Four Brothers

on August 12, 2005 by Annlee Ellingson
Squandering the sex appeal and easy fraternity among its four leads, "Four Brothers" pitches violently between moments that are at once warm and raw -- one sibling expresses his genuine affection for another by calling him a fairy -- and scenes that are clich├ęd or, worse, saccharine. The result is a film that, in stark contrast to director John Singleton's other project currently in theatres (he produced Sundance audience fave "Hustle & Flow"), fulfills audience expectations but fails to surprise.

The oldest, a tough guy with a head too hot even for hockey, Bobby Mercer (Mark Wahlberg) has got guts exceeded only by his loyalty. Ladies' man Angel (Tyrese Gibson) takes a more calculated approach but is just as cold-blooded. The decent one of the bunch, Jeremiah (Andre Benjamin), stayed behind in Detroit, built a business and started a family. And, shielded by his brothers from getting his hands dirty, the youngest, Jack (Garrett Hedlund), plays in a rock band. Reunited at their adoptive mother's funeral, the brothers -- two black, two white -- through a little detective work determine that her death wasn't the result of a random convenience robbery but a targeted assassination. Their unsanctioned investigation into who killed her and why exposes an elaborate conspiracy that's never fully explicated yet seems to implicate the highest echelons of Motor City politics.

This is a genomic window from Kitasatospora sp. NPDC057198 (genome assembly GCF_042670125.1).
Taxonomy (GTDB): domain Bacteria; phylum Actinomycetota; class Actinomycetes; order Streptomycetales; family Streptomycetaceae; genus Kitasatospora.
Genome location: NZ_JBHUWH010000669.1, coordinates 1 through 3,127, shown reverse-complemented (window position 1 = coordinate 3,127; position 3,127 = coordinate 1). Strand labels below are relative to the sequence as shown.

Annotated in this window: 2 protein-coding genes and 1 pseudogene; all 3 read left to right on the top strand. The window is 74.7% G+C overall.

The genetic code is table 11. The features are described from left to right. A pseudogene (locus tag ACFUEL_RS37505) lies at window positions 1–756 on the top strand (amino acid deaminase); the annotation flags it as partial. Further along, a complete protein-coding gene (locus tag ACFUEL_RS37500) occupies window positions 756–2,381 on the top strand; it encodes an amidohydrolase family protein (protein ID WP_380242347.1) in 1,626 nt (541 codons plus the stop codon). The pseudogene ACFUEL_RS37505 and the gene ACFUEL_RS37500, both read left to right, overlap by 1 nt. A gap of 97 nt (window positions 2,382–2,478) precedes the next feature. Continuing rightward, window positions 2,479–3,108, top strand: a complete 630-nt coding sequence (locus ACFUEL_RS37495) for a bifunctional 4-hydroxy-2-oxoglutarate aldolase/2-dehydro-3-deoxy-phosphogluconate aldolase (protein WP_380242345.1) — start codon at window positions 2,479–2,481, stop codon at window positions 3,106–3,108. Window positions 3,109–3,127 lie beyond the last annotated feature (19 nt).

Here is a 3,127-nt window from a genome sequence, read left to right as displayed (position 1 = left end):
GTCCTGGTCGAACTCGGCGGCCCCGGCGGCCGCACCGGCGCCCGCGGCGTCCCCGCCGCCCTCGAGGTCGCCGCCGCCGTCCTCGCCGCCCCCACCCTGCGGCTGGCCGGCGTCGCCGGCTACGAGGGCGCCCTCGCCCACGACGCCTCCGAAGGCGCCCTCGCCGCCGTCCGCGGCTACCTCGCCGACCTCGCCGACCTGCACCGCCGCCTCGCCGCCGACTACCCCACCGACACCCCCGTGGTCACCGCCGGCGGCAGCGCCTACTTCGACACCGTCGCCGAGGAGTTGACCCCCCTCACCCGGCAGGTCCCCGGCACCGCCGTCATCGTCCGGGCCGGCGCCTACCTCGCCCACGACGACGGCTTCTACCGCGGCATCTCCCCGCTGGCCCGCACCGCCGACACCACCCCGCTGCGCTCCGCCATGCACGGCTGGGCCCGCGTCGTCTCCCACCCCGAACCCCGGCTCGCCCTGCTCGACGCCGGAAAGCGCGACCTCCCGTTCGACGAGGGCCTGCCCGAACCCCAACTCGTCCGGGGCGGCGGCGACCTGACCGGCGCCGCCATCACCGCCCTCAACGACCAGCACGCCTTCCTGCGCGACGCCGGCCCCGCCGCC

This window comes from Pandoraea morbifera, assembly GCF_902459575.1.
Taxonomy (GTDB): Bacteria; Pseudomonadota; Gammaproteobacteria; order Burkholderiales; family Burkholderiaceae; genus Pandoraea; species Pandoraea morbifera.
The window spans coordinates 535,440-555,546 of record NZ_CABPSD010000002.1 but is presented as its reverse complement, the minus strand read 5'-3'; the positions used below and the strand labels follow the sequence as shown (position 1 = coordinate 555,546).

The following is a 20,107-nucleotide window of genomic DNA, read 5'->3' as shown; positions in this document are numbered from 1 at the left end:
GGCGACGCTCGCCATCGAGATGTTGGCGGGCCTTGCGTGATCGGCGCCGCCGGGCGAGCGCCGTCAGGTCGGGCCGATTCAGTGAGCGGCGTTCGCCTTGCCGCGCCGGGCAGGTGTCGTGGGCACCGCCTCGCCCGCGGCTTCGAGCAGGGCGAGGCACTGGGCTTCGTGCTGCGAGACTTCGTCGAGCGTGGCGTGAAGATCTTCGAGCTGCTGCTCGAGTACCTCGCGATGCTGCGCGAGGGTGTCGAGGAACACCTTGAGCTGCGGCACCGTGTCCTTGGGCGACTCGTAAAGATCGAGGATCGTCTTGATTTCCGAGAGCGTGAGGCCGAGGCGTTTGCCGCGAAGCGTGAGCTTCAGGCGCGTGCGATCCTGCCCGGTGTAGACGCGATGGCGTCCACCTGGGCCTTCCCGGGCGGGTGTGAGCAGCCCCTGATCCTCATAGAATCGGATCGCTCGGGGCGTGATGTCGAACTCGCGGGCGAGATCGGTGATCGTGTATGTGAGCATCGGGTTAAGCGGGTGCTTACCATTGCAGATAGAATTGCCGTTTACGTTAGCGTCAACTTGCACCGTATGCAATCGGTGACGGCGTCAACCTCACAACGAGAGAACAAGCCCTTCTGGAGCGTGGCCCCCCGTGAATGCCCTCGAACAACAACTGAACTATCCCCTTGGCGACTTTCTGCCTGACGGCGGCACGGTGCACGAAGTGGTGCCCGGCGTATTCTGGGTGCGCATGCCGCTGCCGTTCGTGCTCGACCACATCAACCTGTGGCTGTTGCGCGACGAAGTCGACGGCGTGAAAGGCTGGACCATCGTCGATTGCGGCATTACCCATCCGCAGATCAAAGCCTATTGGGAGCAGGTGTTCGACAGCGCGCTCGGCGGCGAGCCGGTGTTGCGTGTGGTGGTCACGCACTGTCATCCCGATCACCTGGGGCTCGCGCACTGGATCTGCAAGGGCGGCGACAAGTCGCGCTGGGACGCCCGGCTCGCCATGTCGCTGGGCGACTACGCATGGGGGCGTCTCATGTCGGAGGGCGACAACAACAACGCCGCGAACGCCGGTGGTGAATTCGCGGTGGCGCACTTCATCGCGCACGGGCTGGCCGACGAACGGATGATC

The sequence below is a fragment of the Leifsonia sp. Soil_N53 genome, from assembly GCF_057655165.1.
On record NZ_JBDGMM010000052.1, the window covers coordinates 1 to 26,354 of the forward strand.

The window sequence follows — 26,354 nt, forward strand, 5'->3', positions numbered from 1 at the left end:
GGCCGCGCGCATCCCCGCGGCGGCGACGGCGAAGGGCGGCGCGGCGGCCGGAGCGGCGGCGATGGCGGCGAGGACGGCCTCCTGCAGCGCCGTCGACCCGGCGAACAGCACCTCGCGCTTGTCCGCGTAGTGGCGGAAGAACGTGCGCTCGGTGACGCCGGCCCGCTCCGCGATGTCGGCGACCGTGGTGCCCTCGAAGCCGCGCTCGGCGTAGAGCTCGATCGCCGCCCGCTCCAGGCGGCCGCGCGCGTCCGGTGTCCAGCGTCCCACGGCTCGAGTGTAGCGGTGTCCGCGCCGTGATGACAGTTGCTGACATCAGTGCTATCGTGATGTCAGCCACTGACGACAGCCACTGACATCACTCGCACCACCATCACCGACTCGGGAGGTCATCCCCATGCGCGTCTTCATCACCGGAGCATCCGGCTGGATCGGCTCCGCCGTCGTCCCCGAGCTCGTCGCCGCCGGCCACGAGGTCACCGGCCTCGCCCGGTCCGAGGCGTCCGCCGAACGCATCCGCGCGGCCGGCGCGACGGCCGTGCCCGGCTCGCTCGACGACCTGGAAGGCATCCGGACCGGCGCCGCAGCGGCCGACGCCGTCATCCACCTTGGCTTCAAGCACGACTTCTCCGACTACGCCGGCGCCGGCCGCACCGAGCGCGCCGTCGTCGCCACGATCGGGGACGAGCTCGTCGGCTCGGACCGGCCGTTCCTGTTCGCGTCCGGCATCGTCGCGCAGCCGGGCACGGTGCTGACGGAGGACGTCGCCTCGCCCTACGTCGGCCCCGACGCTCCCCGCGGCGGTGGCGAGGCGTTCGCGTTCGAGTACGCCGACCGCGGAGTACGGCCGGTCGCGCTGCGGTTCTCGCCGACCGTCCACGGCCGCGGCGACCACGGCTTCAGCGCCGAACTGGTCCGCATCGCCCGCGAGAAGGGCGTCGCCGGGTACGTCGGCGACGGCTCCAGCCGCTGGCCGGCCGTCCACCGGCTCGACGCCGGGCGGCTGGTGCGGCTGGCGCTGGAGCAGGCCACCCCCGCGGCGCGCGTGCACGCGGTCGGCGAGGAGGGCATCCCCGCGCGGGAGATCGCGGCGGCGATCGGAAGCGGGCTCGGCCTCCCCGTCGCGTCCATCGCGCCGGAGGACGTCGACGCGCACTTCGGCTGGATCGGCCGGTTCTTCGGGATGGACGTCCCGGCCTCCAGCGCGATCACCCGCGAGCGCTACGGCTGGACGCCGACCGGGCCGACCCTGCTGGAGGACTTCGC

In a departure from the sunny locales of his previous films, Singleton ("Boyz n the Hood," "2 Fast 2 Furious") shot "Brothers" in the dead of winter. Snow-slick streets add peril to a car chase, and a curtain of flakes effectively lends to the confusion of a traumatic scene, but the way it's cut it's hard to tell sometimes what's happening in the action sequences. Moreover, just one among a culmination of plot twists manages to raise an eyebrow of mild interest. Starring Mark Wahlberg, Tyrese Gibson, Andre Benjamin and Garrett Hedlund. Directed by John Singleton. Written by David Elliot and Paul Lovett. Produced by Lorenzo di Bonaventura. A Paramount release. Action/Drama. Rated R for strong violence, pervasive language and some sexual content. Running time: 108 min

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